A New Yorker is currently paying just $1 a month in rent to live in a Big Apple apartment.
The average price for a Manhattan apartment is $3,822 a month, but the 30-year-old only pays the measly sum to lease the two-bedroom apartment, which is located in the fashionable area of Harlem, and is inside a seven-story building.
Lieberman has lived there since January 2006, and court records confirm that he has only paid the minuscule amount throughout his time there.
Lieberman, who works as a film editor, is able to pay so little because of a fire that broke out in the Morningside Avenue building, which occurred over a decade ago. A decision by the Division of Housing and Community Renewal has kept the price down, and the landlord continues to try and overturn the ruling.
Lieberman originally agreed to pay $2,100 a month, and signed a two-year-lease, but just months later the real amount he needed to pay was revealed, after the previous tenants, Sonya McNair Tonge, and Deryck Tonge, started a lawsuit agains the landlord.
They believed that they had been wrongfully evicted, and wanted Lieberman to be thrown out so that could they return.
In November 2002, when they were paying $436 a month, they were forced to move out because of a fire. The Division of Housing and Community Renewal then reduced the rent to $1 a month while they oversaw the apartment brought back up to code.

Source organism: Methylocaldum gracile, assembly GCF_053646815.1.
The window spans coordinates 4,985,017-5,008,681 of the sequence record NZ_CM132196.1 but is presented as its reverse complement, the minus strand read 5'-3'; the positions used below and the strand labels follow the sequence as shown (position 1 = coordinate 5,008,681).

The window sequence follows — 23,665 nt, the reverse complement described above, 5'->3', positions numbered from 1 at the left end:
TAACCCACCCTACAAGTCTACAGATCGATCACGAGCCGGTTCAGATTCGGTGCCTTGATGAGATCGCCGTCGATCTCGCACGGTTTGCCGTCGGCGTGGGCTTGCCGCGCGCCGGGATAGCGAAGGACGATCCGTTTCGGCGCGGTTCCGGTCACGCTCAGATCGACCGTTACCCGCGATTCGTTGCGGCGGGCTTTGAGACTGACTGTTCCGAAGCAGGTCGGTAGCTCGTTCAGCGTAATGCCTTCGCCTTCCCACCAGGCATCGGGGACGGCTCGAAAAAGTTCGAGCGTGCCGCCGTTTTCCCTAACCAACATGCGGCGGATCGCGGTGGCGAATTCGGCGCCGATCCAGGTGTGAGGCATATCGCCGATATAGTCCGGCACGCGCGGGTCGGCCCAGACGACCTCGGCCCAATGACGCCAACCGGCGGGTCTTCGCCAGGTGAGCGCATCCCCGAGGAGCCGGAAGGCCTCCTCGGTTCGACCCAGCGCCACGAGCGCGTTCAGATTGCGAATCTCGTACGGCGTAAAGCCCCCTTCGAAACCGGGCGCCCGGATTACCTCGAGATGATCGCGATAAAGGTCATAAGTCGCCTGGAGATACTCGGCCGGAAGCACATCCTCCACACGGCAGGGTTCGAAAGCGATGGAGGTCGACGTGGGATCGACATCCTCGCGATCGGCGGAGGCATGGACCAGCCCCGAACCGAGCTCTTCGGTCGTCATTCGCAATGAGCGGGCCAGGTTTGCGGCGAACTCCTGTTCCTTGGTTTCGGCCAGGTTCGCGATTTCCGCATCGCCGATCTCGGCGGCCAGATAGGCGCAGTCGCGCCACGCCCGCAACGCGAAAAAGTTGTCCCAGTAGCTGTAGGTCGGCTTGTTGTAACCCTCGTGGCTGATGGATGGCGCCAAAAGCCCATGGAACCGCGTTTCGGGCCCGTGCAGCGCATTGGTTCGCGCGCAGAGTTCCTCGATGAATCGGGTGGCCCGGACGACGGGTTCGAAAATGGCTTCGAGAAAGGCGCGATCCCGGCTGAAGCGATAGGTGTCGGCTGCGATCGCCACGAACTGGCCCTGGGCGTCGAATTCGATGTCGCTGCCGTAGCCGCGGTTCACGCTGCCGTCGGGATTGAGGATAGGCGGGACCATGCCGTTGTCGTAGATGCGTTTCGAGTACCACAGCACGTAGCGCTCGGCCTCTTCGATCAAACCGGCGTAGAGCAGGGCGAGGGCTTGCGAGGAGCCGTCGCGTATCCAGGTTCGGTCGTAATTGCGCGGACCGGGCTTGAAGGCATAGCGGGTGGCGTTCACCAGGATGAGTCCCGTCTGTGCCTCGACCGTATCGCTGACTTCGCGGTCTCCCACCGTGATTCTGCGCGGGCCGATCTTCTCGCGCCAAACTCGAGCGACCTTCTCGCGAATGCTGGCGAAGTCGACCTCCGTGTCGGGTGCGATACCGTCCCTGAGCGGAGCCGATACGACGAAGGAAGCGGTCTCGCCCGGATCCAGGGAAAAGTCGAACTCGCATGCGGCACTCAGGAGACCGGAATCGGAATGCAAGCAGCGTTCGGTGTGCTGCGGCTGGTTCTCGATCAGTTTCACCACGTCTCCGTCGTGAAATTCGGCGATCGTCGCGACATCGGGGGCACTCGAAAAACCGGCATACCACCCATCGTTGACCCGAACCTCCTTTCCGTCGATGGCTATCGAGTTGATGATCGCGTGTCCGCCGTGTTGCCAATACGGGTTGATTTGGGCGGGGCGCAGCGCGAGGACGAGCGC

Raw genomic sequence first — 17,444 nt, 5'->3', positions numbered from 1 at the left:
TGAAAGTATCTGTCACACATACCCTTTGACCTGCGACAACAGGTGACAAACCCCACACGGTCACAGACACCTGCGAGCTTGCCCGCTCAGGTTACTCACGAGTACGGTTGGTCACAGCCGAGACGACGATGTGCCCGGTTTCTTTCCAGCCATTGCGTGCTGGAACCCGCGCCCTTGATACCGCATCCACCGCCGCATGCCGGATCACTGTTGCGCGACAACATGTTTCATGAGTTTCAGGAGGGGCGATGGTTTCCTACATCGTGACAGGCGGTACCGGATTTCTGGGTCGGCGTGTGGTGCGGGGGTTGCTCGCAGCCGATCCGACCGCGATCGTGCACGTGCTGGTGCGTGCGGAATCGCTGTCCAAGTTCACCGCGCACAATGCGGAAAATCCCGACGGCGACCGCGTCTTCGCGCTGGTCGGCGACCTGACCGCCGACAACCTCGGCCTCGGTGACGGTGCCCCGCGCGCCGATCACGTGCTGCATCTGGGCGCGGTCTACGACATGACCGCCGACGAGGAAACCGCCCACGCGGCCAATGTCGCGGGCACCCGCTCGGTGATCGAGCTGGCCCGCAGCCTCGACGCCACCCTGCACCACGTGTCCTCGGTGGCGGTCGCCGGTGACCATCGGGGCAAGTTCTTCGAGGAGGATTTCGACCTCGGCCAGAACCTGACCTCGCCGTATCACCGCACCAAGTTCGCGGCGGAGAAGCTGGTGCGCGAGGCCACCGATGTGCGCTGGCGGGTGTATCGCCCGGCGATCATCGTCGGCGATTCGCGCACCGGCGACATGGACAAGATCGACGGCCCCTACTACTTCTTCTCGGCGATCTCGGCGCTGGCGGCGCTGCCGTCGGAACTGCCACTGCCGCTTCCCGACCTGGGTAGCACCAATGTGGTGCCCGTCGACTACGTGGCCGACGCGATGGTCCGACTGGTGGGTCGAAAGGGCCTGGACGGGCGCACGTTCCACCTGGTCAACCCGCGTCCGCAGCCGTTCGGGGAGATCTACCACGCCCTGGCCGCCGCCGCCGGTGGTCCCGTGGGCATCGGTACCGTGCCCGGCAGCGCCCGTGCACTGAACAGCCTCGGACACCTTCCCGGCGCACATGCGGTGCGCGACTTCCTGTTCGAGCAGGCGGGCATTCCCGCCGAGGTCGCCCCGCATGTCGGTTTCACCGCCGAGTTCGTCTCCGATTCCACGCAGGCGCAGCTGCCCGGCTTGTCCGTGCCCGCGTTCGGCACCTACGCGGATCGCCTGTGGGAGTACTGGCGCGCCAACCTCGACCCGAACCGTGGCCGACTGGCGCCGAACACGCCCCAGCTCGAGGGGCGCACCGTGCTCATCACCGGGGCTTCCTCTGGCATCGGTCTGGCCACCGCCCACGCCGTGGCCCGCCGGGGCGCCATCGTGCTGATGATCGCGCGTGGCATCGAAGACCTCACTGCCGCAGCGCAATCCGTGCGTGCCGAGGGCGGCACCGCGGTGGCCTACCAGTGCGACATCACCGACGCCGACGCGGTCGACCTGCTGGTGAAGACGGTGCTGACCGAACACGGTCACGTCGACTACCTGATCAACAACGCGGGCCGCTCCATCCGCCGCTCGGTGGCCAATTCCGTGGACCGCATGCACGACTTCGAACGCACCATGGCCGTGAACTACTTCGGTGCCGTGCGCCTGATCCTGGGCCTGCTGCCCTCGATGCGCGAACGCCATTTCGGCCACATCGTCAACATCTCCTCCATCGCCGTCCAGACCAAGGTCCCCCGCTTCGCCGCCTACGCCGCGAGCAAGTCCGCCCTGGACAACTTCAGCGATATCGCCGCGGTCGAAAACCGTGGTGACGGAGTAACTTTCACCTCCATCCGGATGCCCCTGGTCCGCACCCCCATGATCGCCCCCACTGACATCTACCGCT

A year later, when the Tonges were still living somewhere else, the landlord attempted to return the rent to $436, but his request was denied by the DHCR.
The landlord then finally finished his renovations in 2005, and the Tonges allegedly asked to return, but they were never informed when they would be allowed to.
Instead, Lieberman was shown the place, and signed a lease, but then filed a counter-lawsuit against the building, stating that he knew the apartment had been rent-stablilized, but had been led to believe it wasn’t any longer.
He then accused the landlord of overcharging him, and noted that it was “badly kept.” The Tonges eventually withdrew their lawsuit, but in 2011 Lieberman won his case against the building, and they decided to pay him $104,000 in overcharges and legal fees. Despite receiving this amount of money, the rent still remains at just $1 because of the house’s condition.
The landlord insists that he made the necessary changes to raise the rent over seven years ago, and now he’s filed a petition to raise the rent from $1 to $2,100, which the DHCR will decide on soon. He has reportedly lost $176,400 since Lieberman moved in.
[Image via Christina Richards/Shutterstock]